Spain's soccer history has been increasingly spiced with success, never more so than in recent years, the nation sandwiching 2010 FIFA World Cup victory with two lots of continental glory.
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Spain can look back with pride on a distinguished footballing history which has been increasingly spiced with success, never more so than in recent years as the country sandwiched 2010 FIFA World Cup glory with continental pre-eminence at both UEFA EURO 2008 and UEFA EURO 2012. Such has been the recent supremacy of this UEFA founder member that Spanish football is now considered the predominant force in the European and world game.
Spain's first milestone as a soccer nation came with the establishment of the Royal Spanish Football Federation (Real Federación Española de Fútbol or RFEF) in 1909. After the RFEF received the royal seal in 1913, the governing body was admitted to FIFA on 27 July 1914. Although it took another six summers before a full Spanish national team made its debut, losing 1-0 in Denmark in August 1920, the sport had been putting down firm roots in the Iberian territory.
The first indicator of football's arrival was the formation of RC Recreativo de Huelva in 1889. The Copa del Rey – still the premier national cup competition – got started in 1903, soon to be dominated by FC Barcelona, Athletic Club and Real Madrid CF. A decade later there were 25 RFEF-registered clubs. Even so, a national league championship only began in earnest in February 1929, involving ten teams, as efforts to unify the clubs finally bore fruit. Top-flight numbers would peak at 22 in the 1995/96 season, before dropping back to 20.
A slow starter perhaps, yet the RFEF timeline shows peaks long before the recent run of sustained success. The federation has been well represented in all club and national-team competitions. Spain won the 1964 UEFA European Championship, defeating the Soviet Union 2-1 in the final in Madrid with goals from Jesús María Pereda and Marcelino Martínez. The country's footballers also took gold at the 1992 Barcelona Olympics, a feat book-ended by silver medals in Antwerp (1920) and Sydney (2000). The honours list spans numerous titles at junior level: UEFA European Under-21 Championship triumphs in 1986, 1998, 2011 and 2013; the FIFA U-20 World Cup in 1999; European U19 (formerly U18) glory in 1995, 2002, 2004, 2006, 2007, 2011 and 2012 and 2015; and the European U17 (formerly U16) crown in 1986, 1988, 1991, 1997, 1999, 2001, 2007 and 2008.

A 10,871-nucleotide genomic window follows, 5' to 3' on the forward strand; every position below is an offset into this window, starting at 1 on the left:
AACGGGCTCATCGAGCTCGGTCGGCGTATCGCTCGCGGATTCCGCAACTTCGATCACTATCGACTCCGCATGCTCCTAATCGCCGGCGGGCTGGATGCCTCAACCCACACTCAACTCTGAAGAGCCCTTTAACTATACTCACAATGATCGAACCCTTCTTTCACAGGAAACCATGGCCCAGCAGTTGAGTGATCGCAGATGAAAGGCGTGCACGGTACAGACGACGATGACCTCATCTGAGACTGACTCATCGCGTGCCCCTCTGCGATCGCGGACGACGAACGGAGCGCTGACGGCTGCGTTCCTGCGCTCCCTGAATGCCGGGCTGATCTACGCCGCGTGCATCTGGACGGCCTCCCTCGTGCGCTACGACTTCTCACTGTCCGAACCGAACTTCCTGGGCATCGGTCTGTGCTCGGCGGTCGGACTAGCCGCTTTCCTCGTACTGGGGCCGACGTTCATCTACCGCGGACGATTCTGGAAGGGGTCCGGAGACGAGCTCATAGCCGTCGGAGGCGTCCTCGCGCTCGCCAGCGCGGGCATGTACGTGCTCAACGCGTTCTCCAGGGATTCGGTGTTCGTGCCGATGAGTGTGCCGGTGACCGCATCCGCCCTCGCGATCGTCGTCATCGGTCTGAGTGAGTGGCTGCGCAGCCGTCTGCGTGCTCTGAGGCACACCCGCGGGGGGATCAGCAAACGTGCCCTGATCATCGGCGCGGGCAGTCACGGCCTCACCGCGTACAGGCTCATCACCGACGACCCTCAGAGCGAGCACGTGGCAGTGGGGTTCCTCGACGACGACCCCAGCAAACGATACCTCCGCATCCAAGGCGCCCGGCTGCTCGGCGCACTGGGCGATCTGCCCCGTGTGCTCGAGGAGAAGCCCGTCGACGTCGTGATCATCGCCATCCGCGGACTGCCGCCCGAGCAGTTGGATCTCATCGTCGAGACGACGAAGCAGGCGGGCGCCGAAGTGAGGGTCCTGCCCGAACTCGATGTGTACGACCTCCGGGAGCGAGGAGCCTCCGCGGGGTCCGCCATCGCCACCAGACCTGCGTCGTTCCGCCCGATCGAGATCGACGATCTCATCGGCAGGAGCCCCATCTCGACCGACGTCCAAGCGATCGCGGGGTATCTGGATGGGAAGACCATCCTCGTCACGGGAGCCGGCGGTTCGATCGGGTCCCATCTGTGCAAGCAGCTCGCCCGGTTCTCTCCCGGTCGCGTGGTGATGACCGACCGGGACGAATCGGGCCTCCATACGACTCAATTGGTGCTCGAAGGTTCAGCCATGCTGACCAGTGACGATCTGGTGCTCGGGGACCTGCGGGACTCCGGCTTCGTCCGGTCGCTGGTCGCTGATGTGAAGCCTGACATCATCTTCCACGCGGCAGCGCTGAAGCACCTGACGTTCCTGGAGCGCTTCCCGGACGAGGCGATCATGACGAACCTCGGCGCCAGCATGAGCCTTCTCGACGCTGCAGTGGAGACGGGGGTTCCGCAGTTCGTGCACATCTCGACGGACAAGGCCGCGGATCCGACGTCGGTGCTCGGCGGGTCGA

The same could be said of women's football as the country's sides prevailed at the UEFA European Women's U17 Championship in 2010, 2011 and 2015, plus the women's U19 finals of 2004.
This was the big-achieving background from which Luis Aragonés's class of 2008, and Vicente del Bosque's 2010 and 2012 vintages, emerged. Players such as David Villa, Iker Casillas, Xavi Hernández, Andrés Iniesta and Fernando Torres not only helped La Roja to their unprecedented trophy treble; they also wrote a cluster of new performance records for the Spanish national team.
Spain have been prominent performers on the futsal pitch as well. FIFA Futsal World Cup winners in 2000 and 2004, the national side reigned supreme in the UEFA European Futsal Championships of 1996, 2001, 2005, 2007, 2010, 2012 and 2016. Club teams have done likewise in the UEFA Futsal Cup where Playas de Castellón FS twice, Interviú Madrid on three occasions, and Barcelona have been European champions twice.
The Spanish game's richest legacy, however, may have been in the European Champion Clubs' Cup and UEFA Champions League. At the time of writing, Real Madrid's eleven triumphs in the competition remain unparalleled. Madrid dominated the tournament's first five editions. Barcelona have landed the coveted trophy five times themselves, four in recent years. Madrid, like Sevilla FC and Valencia CF, have also brought the UEFA Cup to Spain. Barcelona, Club Atlético de Madrid, Valencia and Real Zaragoza carried off the European Cup Winners' Cup and Atlético won two of the first three editions of the UEFA Europa League, with Sevilla following suit in 2014, 2015 and 2016.
Such exploits have continued to raise the profile of the Liga clubs and a domestic championship that rates among Europe's finest. From grassroots to the top of the tree, Spanish football has never had it so good.
Date of birth: 23 August 1977
Association president since: 2018
• A law graduate, Luis Rubiales became president of the Spanish Footballers’ Association (AFE) in 2010 - a position he held until formalising his candidacy for the presidency of the RFEF. He has also served as a member of the RFEF board of directors.
• During his playing career, Rubiales represented a variety of clubs at the highest level in Spain. He began playing at Motril CF before stints in the academies of RCD Mallorca, Valencia CF and Atlético de Madrid, and continued his career in Segunda B with Guadix CD. He also played as a defender for UE Lleida and Xerez CD before signing for Levante UD in 2003, where he won the Segunda title, earning promotion to the Liga in the process. He hung up his boots five years later while with Alicante CF.
• Rubiales was elected as president of the RFEF at its general assembly on 17 May 2018.
Date of birth: 9 February 1961
Association general secretary since: 2018
• Andreu Camps is a graduate of both law and physical activity and sports science.
• The RFEF’s general secretary, who has been a professor at the INEFC in Catalonia since 2000 and a member of the Badminton World Federation’s Appeal Court, is also a director of masters degrees in sports law and international sports law.
• Until 2017, he was part of Spain’s Court of Arbitration for Sport, and is a member of the academic committee for the UEFA MESGO (Executive Master in Sport Governance) programme at the University of Limoges.